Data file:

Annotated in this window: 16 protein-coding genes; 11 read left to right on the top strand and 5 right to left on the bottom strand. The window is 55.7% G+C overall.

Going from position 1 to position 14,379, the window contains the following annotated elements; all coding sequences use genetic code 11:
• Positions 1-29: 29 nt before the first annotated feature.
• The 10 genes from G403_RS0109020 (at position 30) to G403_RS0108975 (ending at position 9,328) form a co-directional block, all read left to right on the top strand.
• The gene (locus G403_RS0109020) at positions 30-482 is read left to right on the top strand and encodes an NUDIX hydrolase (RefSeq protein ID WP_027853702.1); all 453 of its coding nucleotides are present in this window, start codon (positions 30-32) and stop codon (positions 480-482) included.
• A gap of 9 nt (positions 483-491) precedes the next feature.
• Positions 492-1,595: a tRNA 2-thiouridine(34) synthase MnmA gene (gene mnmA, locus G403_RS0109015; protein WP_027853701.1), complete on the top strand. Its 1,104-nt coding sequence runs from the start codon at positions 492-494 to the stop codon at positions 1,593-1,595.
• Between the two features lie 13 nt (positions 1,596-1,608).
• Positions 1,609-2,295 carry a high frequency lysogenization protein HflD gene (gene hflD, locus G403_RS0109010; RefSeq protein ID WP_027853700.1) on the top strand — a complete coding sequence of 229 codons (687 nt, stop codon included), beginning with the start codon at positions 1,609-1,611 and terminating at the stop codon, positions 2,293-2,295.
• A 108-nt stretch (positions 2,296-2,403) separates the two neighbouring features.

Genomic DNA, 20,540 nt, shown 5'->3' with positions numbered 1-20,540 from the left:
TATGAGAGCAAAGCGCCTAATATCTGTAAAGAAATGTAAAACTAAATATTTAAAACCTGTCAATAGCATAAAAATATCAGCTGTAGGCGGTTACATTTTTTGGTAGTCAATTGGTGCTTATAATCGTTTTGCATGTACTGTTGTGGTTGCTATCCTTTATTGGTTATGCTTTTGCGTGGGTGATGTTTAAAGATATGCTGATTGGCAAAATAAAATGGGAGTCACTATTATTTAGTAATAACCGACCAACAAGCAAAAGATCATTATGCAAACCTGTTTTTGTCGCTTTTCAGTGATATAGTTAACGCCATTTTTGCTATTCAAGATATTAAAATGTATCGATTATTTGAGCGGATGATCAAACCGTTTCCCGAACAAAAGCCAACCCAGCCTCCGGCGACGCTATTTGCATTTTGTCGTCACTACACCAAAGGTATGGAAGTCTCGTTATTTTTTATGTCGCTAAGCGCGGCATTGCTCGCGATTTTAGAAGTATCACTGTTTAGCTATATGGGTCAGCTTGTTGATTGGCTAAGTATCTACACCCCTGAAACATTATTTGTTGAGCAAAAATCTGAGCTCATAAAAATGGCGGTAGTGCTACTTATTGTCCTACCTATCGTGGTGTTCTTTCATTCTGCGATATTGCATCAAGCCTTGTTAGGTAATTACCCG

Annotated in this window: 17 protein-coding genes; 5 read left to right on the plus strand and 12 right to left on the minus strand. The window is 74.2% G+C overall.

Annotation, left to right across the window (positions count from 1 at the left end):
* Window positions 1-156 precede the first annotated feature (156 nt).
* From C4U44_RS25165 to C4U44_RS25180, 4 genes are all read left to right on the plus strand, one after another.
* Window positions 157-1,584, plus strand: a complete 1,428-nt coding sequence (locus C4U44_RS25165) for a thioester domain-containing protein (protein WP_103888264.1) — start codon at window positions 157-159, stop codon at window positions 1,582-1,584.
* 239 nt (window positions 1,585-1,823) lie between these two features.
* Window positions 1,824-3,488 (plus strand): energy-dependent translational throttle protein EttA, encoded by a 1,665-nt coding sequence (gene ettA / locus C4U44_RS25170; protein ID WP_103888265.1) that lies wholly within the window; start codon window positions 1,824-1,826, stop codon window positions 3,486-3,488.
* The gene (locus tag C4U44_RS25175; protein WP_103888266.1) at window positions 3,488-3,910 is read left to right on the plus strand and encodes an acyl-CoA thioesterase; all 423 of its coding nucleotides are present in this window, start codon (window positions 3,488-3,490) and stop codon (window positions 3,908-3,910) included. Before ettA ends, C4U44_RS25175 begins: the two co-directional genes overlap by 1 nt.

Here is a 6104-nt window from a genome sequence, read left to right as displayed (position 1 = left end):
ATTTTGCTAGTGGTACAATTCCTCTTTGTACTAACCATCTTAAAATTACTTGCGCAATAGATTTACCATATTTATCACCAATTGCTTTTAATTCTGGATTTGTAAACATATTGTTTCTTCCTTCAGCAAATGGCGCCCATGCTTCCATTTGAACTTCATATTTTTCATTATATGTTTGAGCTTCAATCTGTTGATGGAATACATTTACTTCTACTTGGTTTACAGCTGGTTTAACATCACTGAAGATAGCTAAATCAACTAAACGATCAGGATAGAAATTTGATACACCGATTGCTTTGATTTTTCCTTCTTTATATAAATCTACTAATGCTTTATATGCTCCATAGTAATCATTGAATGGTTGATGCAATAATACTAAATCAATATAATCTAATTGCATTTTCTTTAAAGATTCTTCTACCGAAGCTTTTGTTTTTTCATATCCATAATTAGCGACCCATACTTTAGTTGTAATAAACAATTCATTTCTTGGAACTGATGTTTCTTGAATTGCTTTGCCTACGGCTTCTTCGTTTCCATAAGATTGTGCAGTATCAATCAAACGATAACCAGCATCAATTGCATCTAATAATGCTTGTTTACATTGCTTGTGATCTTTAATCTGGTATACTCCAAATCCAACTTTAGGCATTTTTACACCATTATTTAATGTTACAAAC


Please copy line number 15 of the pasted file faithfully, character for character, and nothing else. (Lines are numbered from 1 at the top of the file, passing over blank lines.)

* Window positions 1-156 precede the first annotated feature (156 nt).